This proved a godsend to the TTC, as the only major change required (other than laying down reinforced concrete on the deck to house the trackbed) was at the west end of the Viaduct. Bloor Street’s bridge over the Rosedale Ravine, which is also part of the Viaduct, was also built with provision for a lower deck but this was unsuitable for the subway’s alignment. The sharp curve in Bloor Street at Parliament just west of the bridge would have been hard for subway cars to negotiate. As a result, the subway diverged from Bloor at Castle Frank, through Castle Frank station and onto the TTC’s own bridge over the Rosedale Ravine. This paled in comparison to what it would have cost to build a completely new bridge across the Don River for the subway.
To reduce noise, the TTC sprayed the lower portion of the tunnel walls and the exposed surfaces under the edge of platforms with asbestos fibre - a move they regretted years later when the problems of asbestos became widely known. In total, 9.5 route miles of track were laid, in addition to almost ten track miles within Greenwood and Vincent yards. These two yards were installed on the line to provide additional storage capacity, now that the size of the TTC’s subway fleet had exceeded Davisville’s ability to handle. Greenwood also featured a new maintenance centre that allowed repairs to subway trains to occur on the system itself, instead of requiring special shipments to Hillcrest Shops.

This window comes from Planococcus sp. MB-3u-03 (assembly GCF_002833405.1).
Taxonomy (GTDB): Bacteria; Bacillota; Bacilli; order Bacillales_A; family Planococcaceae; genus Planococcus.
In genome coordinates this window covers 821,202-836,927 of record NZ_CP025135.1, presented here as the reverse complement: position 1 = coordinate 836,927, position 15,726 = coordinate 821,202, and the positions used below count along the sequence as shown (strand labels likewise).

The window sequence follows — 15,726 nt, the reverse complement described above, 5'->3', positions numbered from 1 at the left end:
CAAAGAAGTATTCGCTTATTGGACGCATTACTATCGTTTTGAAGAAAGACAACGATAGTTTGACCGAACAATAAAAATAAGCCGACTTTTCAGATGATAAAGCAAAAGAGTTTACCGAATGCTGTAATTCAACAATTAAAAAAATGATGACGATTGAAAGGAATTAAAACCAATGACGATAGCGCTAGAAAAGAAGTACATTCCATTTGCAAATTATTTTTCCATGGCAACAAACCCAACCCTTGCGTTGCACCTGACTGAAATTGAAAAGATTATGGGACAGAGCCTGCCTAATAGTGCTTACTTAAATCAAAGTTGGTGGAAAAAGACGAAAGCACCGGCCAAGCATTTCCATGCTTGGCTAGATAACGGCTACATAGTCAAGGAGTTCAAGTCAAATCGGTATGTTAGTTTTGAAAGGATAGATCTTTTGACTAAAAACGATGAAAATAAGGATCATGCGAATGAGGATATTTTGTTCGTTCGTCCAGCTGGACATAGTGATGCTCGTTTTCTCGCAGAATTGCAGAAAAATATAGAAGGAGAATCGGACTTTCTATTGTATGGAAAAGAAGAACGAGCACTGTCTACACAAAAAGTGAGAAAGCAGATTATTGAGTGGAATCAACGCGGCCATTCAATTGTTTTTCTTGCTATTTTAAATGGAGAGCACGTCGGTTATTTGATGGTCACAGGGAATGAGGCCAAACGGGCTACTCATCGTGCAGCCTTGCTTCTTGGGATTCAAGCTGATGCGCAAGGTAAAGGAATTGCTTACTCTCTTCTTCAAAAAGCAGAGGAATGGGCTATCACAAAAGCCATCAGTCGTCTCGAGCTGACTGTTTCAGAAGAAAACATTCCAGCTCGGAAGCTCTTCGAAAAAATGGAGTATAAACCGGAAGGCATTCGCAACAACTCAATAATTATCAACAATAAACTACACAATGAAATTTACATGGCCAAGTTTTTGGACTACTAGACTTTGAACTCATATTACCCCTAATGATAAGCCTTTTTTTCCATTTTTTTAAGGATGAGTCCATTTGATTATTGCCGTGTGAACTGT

Scissors crossovers were placed to the east of Keele and to the west of Woodbine, as well as to the east of St. George. The St. George scissors crossover may be a leftover of the plan to open the Bloor-Danforth subway initially from St. George to Greenwood, but no scissors crossover exists at Greenwood. Between Greenwood and Donlands, a grade-separated double track wye was built to connect the line with Greenwood yards. There were also centre tracks placed between Christie and Ossington and between Broadview and Chester.